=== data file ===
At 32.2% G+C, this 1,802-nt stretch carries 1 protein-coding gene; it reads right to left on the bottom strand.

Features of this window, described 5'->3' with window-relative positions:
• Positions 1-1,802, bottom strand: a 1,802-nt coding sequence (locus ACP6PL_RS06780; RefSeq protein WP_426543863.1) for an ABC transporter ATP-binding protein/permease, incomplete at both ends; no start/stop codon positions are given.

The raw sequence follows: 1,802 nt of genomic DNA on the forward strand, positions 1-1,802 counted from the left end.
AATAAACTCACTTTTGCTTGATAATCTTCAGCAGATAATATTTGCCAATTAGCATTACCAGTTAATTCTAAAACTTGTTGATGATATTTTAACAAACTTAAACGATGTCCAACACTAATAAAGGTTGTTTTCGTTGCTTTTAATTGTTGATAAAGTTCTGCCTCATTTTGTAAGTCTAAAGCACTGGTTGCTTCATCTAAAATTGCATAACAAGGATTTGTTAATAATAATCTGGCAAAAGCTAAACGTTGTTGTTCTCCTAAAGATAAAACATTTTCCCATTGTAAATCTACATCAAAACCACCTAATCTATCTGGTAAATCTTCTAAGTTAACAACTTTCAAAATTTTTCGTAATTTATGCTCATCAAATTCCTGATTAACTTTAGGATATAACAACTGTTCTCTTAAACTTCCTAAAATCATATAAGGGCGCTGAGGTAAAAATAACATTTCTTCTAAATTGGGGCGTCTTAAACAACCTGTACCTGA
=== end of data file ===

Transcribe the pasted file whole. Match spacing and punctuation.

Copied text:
At 32.2% G+C, this 1,802-nt stretch carries 1 protein-coding gene; it reads right to left on the bottom strand.

Features of this window, described 5'->3' with window-relative positions:
• Positions 1-1,802, bottom strand: a 1,802-nt coding sequence (locus ACP6PL_RS06780; RefSeq protein WP_426543863.1) for an ABC transporter ATP-binding protein/permease, incomplete at both ends; no start/stop codon positions are given.

The raw sequence follows: 1,802 nt of genomic DNA on the forward strand, positions 1-1,802 counted from the left end.
AATAAACTCACTTTTGCTTGATAATCTTCAGCAGATAATATTTGCCAATTAGCATTACCAGTTAATTCTAAAACTTGTTGATGATATTTTAACAAACTTAAACGATGTCCAACACTAATAAAGGTTGTTTTCGTTGCTTTTAATTGTTGATAAAGTTCTGCCTCATTTTGTAAGTCTAAAGCACTGGTTGCTTCATCTAAAATTGCATAACAAGGATTTGTTAATAATAATCTGGCAAAAGCTAAACGTTGTTGTTCTCCTAAAGATAAAACATTTTCCCATTGTAAATCTACATCAAAACCACCTAATCTATCTGGTAAATCTTCTAAGTTAACAACTTTCAAAATTTTTCGTAATTTATGCTCATCAAATTCCTGATTAACTTTAGGATATAACAACTGTTCTCTTAAACTTCCTAAAATCATATAAGGGCGCTGAGGTAAAAATAACATTTCTTCTAAATTGGGGCGTCTTAAACAACCTGTACCTGA